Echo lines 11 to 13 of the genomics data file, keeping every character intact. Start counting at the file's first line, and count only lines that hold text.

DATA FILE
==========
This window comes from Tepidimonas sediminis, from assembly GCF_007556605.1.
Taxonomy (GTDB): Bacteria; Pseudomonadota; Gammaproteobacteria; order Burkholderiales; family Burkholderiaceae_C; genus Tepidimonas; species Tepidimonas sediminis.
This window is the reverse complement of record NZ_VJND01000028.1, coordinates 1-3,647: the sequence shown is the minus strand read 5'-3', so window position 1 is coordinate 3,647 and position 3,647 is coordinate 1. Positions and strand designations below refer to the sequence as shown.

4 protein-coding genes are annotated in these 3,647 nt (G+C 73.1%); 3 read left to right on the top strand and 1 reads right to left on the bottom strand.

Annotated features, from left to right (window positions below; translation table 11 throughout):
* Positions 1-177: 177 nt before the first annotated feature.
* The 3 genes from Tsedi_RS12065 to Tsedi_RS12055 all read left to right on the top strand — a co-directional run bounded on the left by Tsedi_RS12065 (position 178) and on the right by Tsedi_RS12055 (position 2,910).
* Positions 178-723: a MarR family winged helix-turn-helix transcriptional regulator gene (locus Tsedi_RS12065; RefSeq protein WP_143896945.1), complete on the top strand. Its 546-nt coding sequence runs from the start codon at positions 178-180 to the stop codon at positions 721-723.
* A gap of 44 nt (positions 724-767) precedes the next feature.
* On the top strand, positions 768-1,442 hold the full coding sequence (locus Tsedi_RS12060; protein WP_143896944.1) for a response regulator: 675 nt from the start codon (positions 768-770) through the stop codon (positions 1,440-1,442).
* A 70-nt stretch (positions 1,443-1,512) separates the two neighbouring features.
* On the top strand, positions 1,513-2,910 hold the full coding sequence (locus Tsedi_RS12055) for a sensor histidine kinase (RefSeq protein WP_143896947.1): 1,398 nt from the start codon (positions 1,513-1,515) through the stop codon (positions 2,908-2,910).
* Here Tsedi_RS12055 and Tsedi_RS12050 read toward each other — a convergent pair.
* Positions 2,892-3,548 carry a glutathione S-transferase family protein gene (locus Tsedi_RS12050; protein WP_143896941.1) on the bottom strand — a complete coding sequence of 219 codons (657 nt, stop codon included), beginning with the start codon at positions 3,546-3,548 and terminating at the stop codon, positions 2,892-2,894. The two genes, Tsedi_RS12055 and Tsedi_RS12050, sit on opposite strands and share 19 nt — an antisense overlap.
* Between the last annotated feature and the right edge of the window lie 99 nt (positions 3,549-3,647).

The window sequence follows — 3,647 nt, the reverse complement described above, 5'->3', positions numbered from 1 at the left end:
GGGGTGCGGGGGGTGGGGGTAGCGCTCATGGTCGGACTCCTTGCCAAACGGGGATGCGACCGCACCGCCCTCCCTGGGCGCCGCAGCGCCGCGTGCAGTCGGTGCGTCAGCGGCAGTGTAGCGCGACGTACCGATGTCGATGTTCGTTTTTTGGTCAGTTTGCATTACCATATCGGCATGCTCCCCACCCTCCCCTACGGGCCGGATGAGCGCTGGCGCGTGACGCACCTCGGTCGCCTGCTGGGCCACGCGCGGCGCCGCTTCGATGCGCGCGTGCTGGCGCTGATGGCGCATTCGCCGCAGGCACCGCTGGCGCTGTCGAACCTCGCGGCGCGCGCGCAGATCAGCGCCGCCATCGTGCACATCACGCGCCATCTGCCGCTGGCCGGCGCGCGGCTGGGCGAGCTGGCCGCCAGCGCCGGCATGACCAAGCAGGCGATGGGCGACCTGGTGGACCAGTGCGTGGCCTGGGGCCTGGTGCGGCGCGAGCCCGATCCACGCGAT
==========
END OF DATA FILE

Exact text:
* A 70-nt stretch (positions 1,443-1,512) separates the two neighbouring features.
* On the top strand, positions 1,513-2,910 hold the full coding sequence (locus Tsedi_RS12055) for a sensor histidine kinase (RefSeq protein WP_143896947.1): 1,398 nt from the start codon (positions 1,513-1,515) through the stop codon (positions 2,908-2,910).
* Here Tsedi_RS12055 and Tsedi_RS12050 read toward each other — a convergent pair.